Galesburg Register-Mail from Galesburg, Illinois on July 7, 1973 · Page 2
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Galesburg Register-Mail from Galesburg, Illinois · Page 2

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Galesburg, Illinois
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Saturday, July 7, 1973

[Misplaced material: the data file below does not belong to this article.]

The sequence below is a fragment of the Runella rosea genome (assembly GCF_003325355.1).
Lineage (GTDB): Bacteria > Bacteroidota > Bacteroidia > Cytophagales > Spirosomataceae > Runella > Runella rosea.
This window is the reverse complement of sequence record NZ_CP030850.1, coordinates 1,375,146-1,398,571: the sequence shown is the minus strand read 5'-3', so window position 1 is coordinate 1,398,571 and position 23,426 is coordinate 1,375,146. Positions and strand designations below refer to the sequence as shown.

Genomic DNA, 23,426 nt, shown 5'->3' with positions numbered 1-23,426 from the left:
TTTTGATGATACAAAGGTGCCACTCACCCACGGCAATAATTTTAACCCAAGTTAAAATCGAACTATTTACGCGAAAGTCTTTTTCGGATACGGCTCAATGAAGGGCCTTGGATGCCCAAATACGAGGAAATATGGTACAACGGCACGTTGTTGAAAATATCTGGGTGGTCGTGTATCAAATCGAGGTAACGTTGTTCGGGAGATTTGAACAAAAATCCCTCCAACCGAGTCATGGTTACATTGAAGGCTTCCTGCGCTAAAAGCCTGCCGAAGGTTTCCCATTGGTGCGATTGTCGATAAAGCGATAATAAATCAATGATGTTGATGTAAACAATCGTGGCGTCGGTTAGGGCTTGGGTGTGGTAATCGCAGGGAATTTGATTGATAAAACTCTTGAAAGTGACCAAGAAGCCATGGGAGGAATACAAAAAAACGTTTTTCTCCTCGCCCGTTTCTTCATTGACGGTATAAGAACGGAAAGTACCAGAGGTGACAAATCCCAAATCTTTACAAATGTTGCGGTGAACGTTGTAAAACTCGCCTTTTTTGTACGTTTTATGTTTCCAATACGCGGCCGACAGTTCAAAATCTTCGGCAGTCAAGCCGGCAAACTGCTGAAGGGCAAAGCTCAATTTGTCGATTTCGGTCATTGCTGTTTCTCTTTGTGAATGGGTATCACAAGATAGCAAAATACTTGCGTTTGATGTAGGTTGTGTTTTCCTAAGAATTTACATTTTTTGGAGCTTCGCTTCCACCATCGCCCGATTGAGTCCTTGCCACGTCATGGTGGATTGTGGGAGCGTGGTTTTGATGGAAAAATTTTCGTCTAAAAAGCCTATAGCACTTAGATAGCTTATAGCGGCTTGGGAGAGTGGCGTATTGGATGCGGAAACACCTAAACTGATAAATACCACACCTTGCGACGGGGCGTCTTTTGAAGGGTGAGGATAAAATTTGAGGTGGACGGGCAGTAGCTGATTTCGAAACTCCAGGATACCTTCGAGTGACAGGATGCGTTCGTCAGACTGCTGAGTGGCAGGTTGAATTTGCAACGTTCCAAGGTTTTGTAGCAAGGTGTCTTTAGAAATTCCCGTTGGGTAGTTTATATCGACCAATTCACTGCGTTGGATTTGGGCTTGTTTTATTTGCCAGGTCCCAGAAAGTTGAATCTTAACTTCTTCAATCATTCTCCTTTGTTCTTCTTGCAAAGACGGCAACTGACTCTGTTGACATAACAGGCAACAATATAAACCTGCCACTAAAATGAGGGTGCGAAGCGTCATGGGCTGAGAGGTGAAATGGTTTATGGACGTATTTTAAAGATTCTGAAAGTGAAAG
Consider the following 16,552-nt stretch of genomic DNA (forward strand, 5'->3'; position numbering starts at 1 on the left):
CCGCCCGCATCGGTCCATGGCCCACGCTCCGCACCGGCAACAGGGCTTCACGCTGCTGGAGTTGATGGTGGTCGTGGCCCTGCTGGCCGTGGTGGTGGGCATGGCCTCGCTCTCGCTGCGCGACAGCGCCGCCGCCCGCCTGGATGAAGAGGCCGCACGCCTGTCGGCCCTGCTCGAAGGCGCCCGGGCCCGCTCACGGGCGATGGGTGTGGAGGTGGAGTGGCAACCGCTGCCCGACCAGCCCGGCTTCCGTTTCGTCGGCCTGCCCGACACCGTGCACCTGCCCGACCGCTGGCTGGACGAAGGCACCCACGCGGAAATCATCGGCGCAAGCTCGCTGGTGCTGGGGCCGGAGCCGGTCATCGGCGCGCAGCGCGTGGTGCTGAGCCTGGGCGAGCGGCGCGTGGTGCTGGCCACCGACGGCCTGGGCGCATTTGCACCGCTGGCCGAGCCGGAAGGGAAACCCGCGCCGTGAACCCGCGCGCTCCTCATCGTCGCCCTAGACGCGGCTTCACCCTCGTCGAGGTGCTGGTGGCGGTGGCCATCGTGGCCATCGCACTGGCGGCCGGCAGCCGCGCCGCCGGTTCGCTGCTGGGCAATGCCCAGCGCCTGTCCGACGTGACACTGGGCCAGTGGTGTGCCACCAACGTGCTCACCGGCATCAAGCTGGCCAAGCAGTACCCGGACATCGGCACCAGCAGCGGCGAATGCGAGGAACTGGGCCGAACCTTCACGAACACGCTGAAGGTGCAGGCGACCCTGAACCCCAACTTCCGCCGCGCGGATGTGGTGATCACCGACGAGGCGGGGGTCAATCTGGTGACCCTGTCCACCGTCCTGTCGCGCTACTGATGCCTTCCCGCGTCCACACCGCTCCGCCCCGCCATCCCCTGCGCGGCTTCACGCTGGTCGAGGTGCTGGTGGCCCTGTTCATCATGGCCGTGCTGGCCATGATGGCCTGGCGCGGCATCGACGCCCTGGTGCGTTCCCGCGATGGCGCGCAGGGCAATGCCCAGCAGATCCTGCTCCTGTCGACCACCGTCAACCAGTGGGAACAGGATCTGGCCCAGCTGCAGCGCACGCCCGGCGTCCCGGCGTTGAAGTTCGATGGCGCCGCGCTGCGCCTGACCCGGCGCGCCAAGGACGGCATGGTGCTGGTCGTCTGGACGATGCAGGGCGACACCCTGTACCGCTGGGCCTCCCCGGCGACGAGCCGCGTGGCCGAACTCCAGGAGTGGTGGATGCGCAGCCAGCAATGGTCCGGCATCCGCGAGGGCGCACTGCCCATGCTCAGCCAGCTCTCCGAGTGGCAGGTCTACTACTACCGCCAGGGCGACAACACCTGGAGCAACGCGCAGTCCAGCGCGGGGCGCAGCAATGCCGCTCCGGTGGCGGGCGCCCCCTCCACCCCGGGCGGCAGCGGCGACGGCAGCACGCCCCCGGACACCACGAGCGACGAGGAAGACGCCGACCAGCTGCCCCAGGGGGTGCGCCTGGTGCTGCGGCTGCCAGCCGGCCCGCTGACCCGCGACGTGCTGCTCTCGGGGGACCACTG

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V 2 Galesburg Register-Mail, Galesburg, III. Saturday, July 7, 1973 Annexation Program Ready for Council ^E&WSSSKSE Consideration During Meeting Monday By ANDREA PERRETTI (Staff Writer) A comprehensive annexation study which took 10 months to prepare will be reviewed by the City Council during an informal session in City Hall Monday starting at 7:30 p.m. The study evaluates costs and benefits of annexing property both to the city and those residents and businesses that would be affected, according to Mrs. Linda Greenberg, who compiled the study. AREAS UNDER consideration for eventual annexation include residential sections in the north and southeast, commercial property along Grand Avenue and West Main Street, and several industries on the southwest. "A lot of this will depend upon the good will and feelings of the people involved," Mrs. Greenberg said. The study states for some Jess prosperous areas annexation would not increase costs for those brought into the city. This is because of water service rates. Customers outside the city now pay double the rate for water users in­ side Galesburg are charged. One instance where annexation would increase costs is Lincolnshire, a northern subdivision whose residents' taxes would increase. "But what kind of services will be avaEable (by annexing)?" Mrs. Greenberg's study asks. OTHER THAN lower water rates, fuV city fire protection a!so would be available. Persons outside the city pay less for contract fire protection service — furnished by the city — than do city residents, she admitted. But, Mrs. Greenberg added, the contract service decreases efficiency of the fire department, because firemen must first determine if the area is in the city. This wastes time. Insurance rates for those annexing, however, may decrease if they do annex because of more extensive city fjre protection. Lincolnshire residents are now considered Part of the Henderson Volunteer Fire Department District. Because volunteer departments may not be as efficient as professional ones, insurance rates are higher for those outside the city, she said. "The study looks at all these different things which may have an effect," she commented. Another topic for discussion at Monday's council meeting will be $300,000 worth of improvements to the city water well at Oquawka. Donald Houser, of Casler, Houser and Hutchison, a Jacksonville engineering firm studying the facilities, will be present to explain his suggestions to city officials. PROPOSALS INCLUDE installing six small water wells 700 Cambodian Troops Retreat, Unit Isolated PHNOM PENH <UPI) Government forces who held Phnom Penh's southern defense perimeter for ithree weeks in almost World War I-type trench warfare retreated from two of their positions Friday night, field reports said today. The withdrawal left a third unit isolated. The retreat tightened Phnom Penh's southern outer defense perimeter by one and a half miles, bringing it to within nine miles of the suburbs of .the city. Field reporters said about 700 troops made the retreat and that Communist troops blew the bridge of Kompong Tuol with persons were two mines shortly afterwards, sources said. perimeter had drawn closer to the capital, but stressed that the one position, that of the 4t7h Brigade, had held and was still holding. Delayed reports said that early Friday the seaport of Kompong Som suffered its first ground attack on the city proper during three years of war. was Position Held Authoritiative military sources said 15 rounds of B40 rocket fire and 82 mm mortar rounds crashed into the military subdivision. Only two wounded, refinery in the country destroyed in a sapper attack in March 1971. Field reporters said U.S. Fill: and F4 Phantom bombers worked out heavily in the battlefields around Phnom Penh, striking where there were not too many refugees fleeing the fighting. Rice Convoy The Cambodian high command announced that a convoy of 200 empty trucks which set off from Phnom Penh two days ago to fetch rice for the capital from the western provinces had the j safely made one third of the trip. The rest of the road plagued by Authoritative military sources j It was the first major attack! apparently is confirmed that the southern in the region since the only oil;downed bridges Saigon, Viet Cong Trade Accusations SAIGON (UPI) — The South:serious violations have been Vietnam government today!continuously perpetrated since accused the North Vietnamese j the signing of the Joint of launching offensives in the j Communique on June 13. and Central Highlands and the the (National) Liberation Front At the same time, the first river convoy in a week brought vitally needed rice into Phnom Penh wliile U.S. warplanes kept up bombardment of Communist positions within earshot of the capital. A command spokesman said a 14-barge convoy completed the hazardous journey up the Communist-lined Mekong River from South Vietnam Friday night with a cargo of rice and cement. Port authorities said, however, only four barges arrived. Barge Abandoned Both the high command and the port authority said one barge was abandoned shortly after the convoy left the South Vietnam border when it came under enemy fire. As the convoy steamed into the port at the capital, one crewman was killed and four others injured by gunfire, the port authority said. It was not known whether the shooting was rebel-initiated or accidental. As dock workers unloaded the barge in the early morning hours, the body of the dead man lay on a stretcher waiting to be picked up. American air strikes could be heard in the capital, but American pilots reported by radio that cloud cover was hindering some support called for by Cambodian ground forces. to supplement the present well. At present, «5 million gallons of water a day can be pumped. The new wells would increase pumping capacity to 10 million gallons a day. Another suggestion is to clean 150-foot horizontal collector pipes extending from the main well. These, Houser said, have become clogged with iron deposits. A<hydrolic acid treatment is recommended to flush out deposits. v The six new wells would cost $240,000, and cleaning the collector pipes an additional $45,000, Houser estimated. Philadelphia Scouts Drop Merit Badge ILLINOIS: Fair and warm to night. Sunday mostly sunny, con. tlnucd hot and humid. Low tonight 70s. High Sunday 90s WESTERN ILtJNOIS: Falf *nd warm tonight. Sunny and hot Sunday. Low tonight 70-75, High Sunday 90S. IOWA: Slight chance of scattered thunderstorms north and west tonight; fair southeast; continued warm. Sunday mosUy tunny and quite warm. Low tonight 70s. High Sunday 90s. LOCAL WtATHEH . Noon temperature, 84; morning's low, 88. Sky clear, wind out of the S.E. at 10 m.p.h. (Friday's maximum, 88; minimum, 88.) Sun rose today at 5:37 ajn., sets at 8:31 p.m. Precipitation, .88 Of an Inch. Humidity, 85%. I EXtKWDED fOBECASt ILLINOIS: Partly cloudy, very warm and humid with occasional periods of showers and thunderstorms Monday through Wednesday. Lows upper 80s low 70s. Highs mostly 80s north, 90S south. HIVEH STAGES Dubuque—8.3 fall 0.3 Davenport--7 3 fall 0.4 Burlington—10.2 rise 0.1 Keokuk—5.9 fall 2.8 Quincy—13.0 fall 0.3 Grafton—18.4 rise 0.4 Alton—18.8 rise 2.0 St Louis—19.0 rise 3.0 cane Girardeau—23.9 rise 0.4 LaSane—15.1 fall 0.7 Peoria—14.8 fall 0.3 Havana—18.1 fail 0.2 Beardstown—16.8 fall 0.5 St. Charles—20.4 rise 4.2 Tobacco Crop Shortage of Fuel Gould Cause Loss Mekong Delta. It said the Viet Cong "is only a victim." The Viet Cong, on the other hand, renewed its accusation that fighting in Kontum Province in the Central Highlands for the past month was initiated by the Saigon command. "But all these land-grabbing operations met with failure," a spokesman for the PRG (Provisional Revolutionary ment-Viet Cong) told conference today. (yet another name for the PRG-Viet Cong) is only a victim " The PRG joins with Hanoi in insisting there are no North Vietnamese troops at all in South Vietnam. The Saigon command report-J the city ed continued heavy fighting in Kontum Province and in the Delta's Chuong Thien Province, with a total of 24 Communists and 13 government soldiers killed and 37 government soldiers wounded in those two provinces in the past 24 hours. Today the Saigon command published a statement made Friday at the two-party Joint Military Commission meeting the PRG comprising the other side, by its deputy chief delegate, Brig. Gen. Phan Hoa Hiep. Hiep was quoted as saying, "The North Vietnamese Communist troops have launched two major campaigns in Kontum and Chuong Thien. The South Vietnamese command has accused the Communists of stepping up pressure on Govern-j Kontum, 260 miles north of a press!Saigon, for the past month in jan apparent attempt to seize The Communists failed in their effort to capture Kontum in the spring of 1970, but the vanguard of the attacking troops managed to get inside the city. Government commanders consider Kontum vital because of its proximity to the tri-border area, a major Communist base where the frontiers of Laos, Cambodia and South Vietnam join. PHILADELPHIA (UP*) Girl Scouts in Philadelphia will no longer be awarded merit badges for learning about sexual development, pregnancy, contraception and abortion. The program was canceled because of intense pressure from the city's Catholic community. Mrs. Degmar McGill, executive director of the Girl Scouts of Philadelphia said the controversial "To Be a Woman" program would continue, but would no longer have a merit badge attached to it. The Archdiocese of Philadelphia said it would develop a ("highly relevant young girls' ecumenical organization" of its own should the council not change its merit badge program. "There is a definite radical women's Lib flavor throughout the program," said Msgr. Thomas J. Leonard, director of the Youth Activities Division of the U.S. Catholic Conference "They're trying to equate the equality of the sexes with the whole question of sexual permissiveness." The Philadelphia Chapter numbers 9,000 Catholics among its 28,000 grl scouts. Girls were admitted to the program only with parental consent, Mrs. McGill said. Divers Find Safe Two Galesburg patrolmen, Brad Zeigler, left, and Jim Pumphrey climb out of a farm pond near Berwick Friday after recovering a safe taken in a burglary last November. Ziegler is carrying the door to the safe, which was knocked off by the burglars after the safe was taken from Sudzy's Coin-Op Laundry, 1120 N. Henderson St. Police said they have several suspects and anticipate arrests in the near future. Zeigler and Pumphrey are trained scuba divers and are certified by the National Association of Underwater Instructors. Detective Sgt. Ralph Sparling stands near the recovered safe. The safe crackers reportedly netted $240. The government news agency said today six South Viet namese soldiers recently es caped from a Communist prison camp in Cambodia and reported more than 400 government soldiers still held by guerrillas in two Cambodian This is the main reason why'provinces. Walker Plans to Nominate Graduate Student as Regent CHAMPAIGN, 111. (UPI) - Michael J. Brady, a 30-year- old graduate student and manager of a student-operated travel service, will be nominated by Gov. Daniel Walker to a six-year term on the Board of Regents, it was learned Friday. A graduate of Northern Illinois University, Brady is currently working toward a master's degree in social sciences at the University of Illinois. He also is manager of a travel bureau operated by students at the student union here. Brady's nomination is expected to be announced by the governor's office next week. The appointment is subject to legislative approval. The 19-member board of regents governs Northern Illinois, Illinois State and Sangamon State universities. Radio Station Turned Off By Federal Judge's Ruling PHILADELPHIA (UPI) — A, Mrs. Cleo Smith of Lexington,I Mrs. Smith described Mcln- federal judge Friday quashed a 'Pa., said she had been a |tire as a "very fine preacher devotee of the station since 1965land ia very good American" last-minute attempt to return the radio station of fundamentalist preacher Carl Mclntire to the airwaves . WXUR, in Media, Pa. was forced to shut down at midnight Thursday in compliance with a 1970 Federal Communications Commission order. The FCC charged the station violated the "fairness doctrine" by not airing opposing points of view. Farm Widow and often took part in its talk show program. She charged a shutdown would constitute a violation of her First Amendment rights of freedom of speech, expression and religion. "If the Constitution can't be upheld," she told the court, "God save America." Rejected Bid j Judge Green rejected her bid U.S. District Judge Clifford sJf° r a temporary restraining Green heard testimony from a!order Thursday and denied her Bucks County farm widow who had filed a petition seeking a temporary restraining order to block the FCC ruling. motion Friday for a preliminary injunction. The courtroom was packed with 250 of Mclntire's followers. and attributed the revocation of WXUR's license to "enemies" of the minister and "19 very liberal people" she refused to identify further. Mclntire, pastor of the Bible Presbyterian Church in Collingswood, N. J., said he will begin in two weeks to broadcast from a ship in the Atlantic Ocean, three miles off Cape May, N .J., to escape federal regulations. He said he will name the name pirate station "Radio America." "It'll be the most controversial station in the country," Mclntire said. Two Sought For Rustling Seven Sows DES MOINES (UPI) - The Iowa Department of Agriculture said today arrest warrants have been issued for two western Illinois men allegedly involved in stealing seven sows from a New Windsor, 111., farm last week. A department spokesman said the two men, Terry W. Curtis Jr. of Albany and James P. Entwistle of Colona, attempted to sell the sows at a sale in Donnelson in southeast Iowa last Friday. He said their efforts were thwarted when an inspecting veterinarian became suspicious. Iowa officials said the warrants were issued Friday by Mercer County, Illinois, Sheriff Warren Demick after Keith Armstrong of New Windsor confirmed that the hogs were stolen from his farm. Lee County Sheriff Donald Arnold said Curtis and Entwistle took the sows to the Donnelson sale barn last week for the Friday sale, but that veterinarian Dr. Dale Brenkmeyer became suspicious when the men used a covered pickup truck to transport the hogs By United Press International A shortage of fuel could cost North Carolina tobacco fanners $25 million to $27 million this year because they may be unable to generate enough heat to cure their crops 1 . The Agricultural Extension Service said Friday crop losses in the state could run as high as 32 million pounds. In other energy-related developments, Gov. Linwood Hoi ton of Virginia ordered state employes Friday to reduce the speed of state vehicles, turn off nonessential lights and reduce the use of air conditioners as a means of saving energy. "The current fuel shortage and energy crisis requres that the Commonwealth take some positive action towards fuel conservation," Holton said. Hay Harvest In Oregon, Gov. Tom McCall told the National Guard to give gasoline to farmers because a shortage of \gas, he said, threatened the hay harvest. The guard headquarters was expected to make 5,000 gallons available, which farmers would repay when the shortage eased. North Caroilna's Extension Service Director George Hyatt said a survey of fuel dealers produced an estimate that the fuel available for farmers to use in their curing barns likely will nth short of needs by five to six million gallons. Hyatt said he was concerned that small farmers may be hardest hit by a fuel shortage. Invest $1$ Million With the hope of increasing the supply of fuel, George P. Mitchell, president of Mitchell Energy and Development Corp. of Houston, said Friday his firm plans to invest about $18 million in gas and oil exploration during this fiscal year. Solar Energy Wehrner Von Braun, pioneer of America's space program, suggested another method of building up fuel supplies—the use of solar energy. Von Braun told the closing session of the Solar Energy International Conference in Paris that "the solar energy industry is in its infancy today much as the space industry was so many years ago when we first started dreaming of rockets to the moon ... I am confident solar energy can be developed to meet significant portions of our future energy needs." Moline City Council Orders Striking Firemen Suspended MOLINE, m. (UPI) - Forty of Moline's 44 firemen will be suspended for one day without pay as punishment for their participation in a four-hour work stoppage June 23, authorities said Friday. Moline Fire Chief Al Claerbout said the suspensions were recommended by the Public Safety Committee of the Moline City Council. Claerbout said he felt the action was fair in light of a city ordinance prohibiting strikes by firemen. The work stoppage occurred the morning of June 23 after contract negotiations broke off between firemen and the city council. Bailing Out CTA Chicago Aldermen Approve Gas Tax Funds for Transit CHICAGO (UPI)-The Chicago City Council Friday took an initial step in bailing out the financially foundering Chicago Transit Authority by unanimous ly approving the release of $6.5 million in motor fuel tax funds to help the CTA through its immediate financial crisis. The council also called upon Gov. Daniel Walker to order a special session of the General Assembly to deal with the creation of a regional transit authority. Mayor Richard J. Daley termed the $6.5 million made available to the CTA "a drop in the bucket" but added that "if you have enough drops in the bucket, you have a full bucket." The mayor, in a brief news conference, agreed with reporters that a special legislative session should be called to deal In addition, Arnold said,, with transporta ti on problems. Brenkmeyer was curious about' ^ ree, the address given by the two men—822 S. Brady St. in Davenport—which would have been in the middle of the Mississippi River. Civil Rights Movement Down, Claims Two Leaders INDIANAPOLIS, Ind. (UPI) — Barring unforeseen drastic action, the civil rights movement will not be as flamboyant this decade as it was in the 1960s two leaders said Friday at the windup of the annual NAACP convention. The view was expressed in separate news conferences by Mrs. Myrlie Evers, widow of slain civil rights leader Edgar Evers, and by Roy Wilkins, executive director of the National Association for the Advancement of Colored People. There were few strong stands taken in the resolutions adopted by the 2,500 delegates. A proposed resolution callling for the impeachment of President Nixon died before reaching the floor. Mrs. Evers, whose husband was shot to death 10 years ago while he was on a "walk for freedom" in Mississippi, said in many respects the civil rights movement was drifting and had lost gains made during the 1960s. "I think we are in the position of having to start almost from the very beginning again due to the policies taken in the past four years by the present administration," she said. Mrs. Evers said the need for new activity includes registration and voting, jobs, housing and all other projects of the 1960s. Wilkins, predicted continued resistance in working for civil rights at 'the national level. But, he said the NAACP will continue to focus on such questions as whether cities should be redeveloped or whether America should become a nation with the rich living in suburbia while making their living in the cities and leaving the poor and black to face the problems there. Wilkins said the fact his organization has more than 400,000 members is a sign the civil rights movement is not dead, although it has had to take less dramatic steps than a march on Washington. "I see changes in the association and our ways of winning our points," Wilkins said. "I don't participate any abandonment of the basic principles of the association. If we should do that we would scuttle ourselves." "That's what they will have to do," Daley said. "They can talk about regional transportation, local transportation or even federal transportation, but the real question is how you fund it." However, Walker, in another Chicago news conference, said there would be no point in calling a special legislative session until Republican legislative leaders indicate a willingness to change their minds regarding the CTA. City Gets Funds GRANITE CITY, 111. (UPI)—! | Mayor Paul Schuler said thej I city has received 75 per cent of I j the funds needed for construe- j tion of a secondary sewage; treatment plant from an' $8,971,175 grant from the federal government. ; "It is inconceivable to me," the governor said, "that the legislature will let the CTA cut the services by up to 35 per cent." Transit officials have Indicated that they may be, forced to cut back service by 35 per cent. According to Aid. Thomas F. Keane, the $6.5 million in CTA aid will come from $10 million in motor fuel tax funds which had been earmarked for the CTA in January with the stipulation that the state and county match the city funds. However, the council voted 45-0 Friday to eliminate the requirement that the funds be matched by the state and county. In related action, a threatened strike by members of the Metal Trades Council against the CTA was at least temporarily averted Friday when Walker agreed to meet with union leaders. The union, representing 642 CTA employes, had called a strike for Monday but delayed the called strike pending the outcome of a meeting with Walker scheduled for Thursday. The meeting was to be held in Chicago at a time and place to be announced later. THANK YOU I wish to Thank my friends it relatives who remembered me with cards, flowers & visits during my recent stay at St. Mary's Hospital. A special Thanks to Dr. Bohan and Doctors Crowell & Reed and the nurses in emergency & on Second Floor for their wonderful care. Mrs. Mildred Hall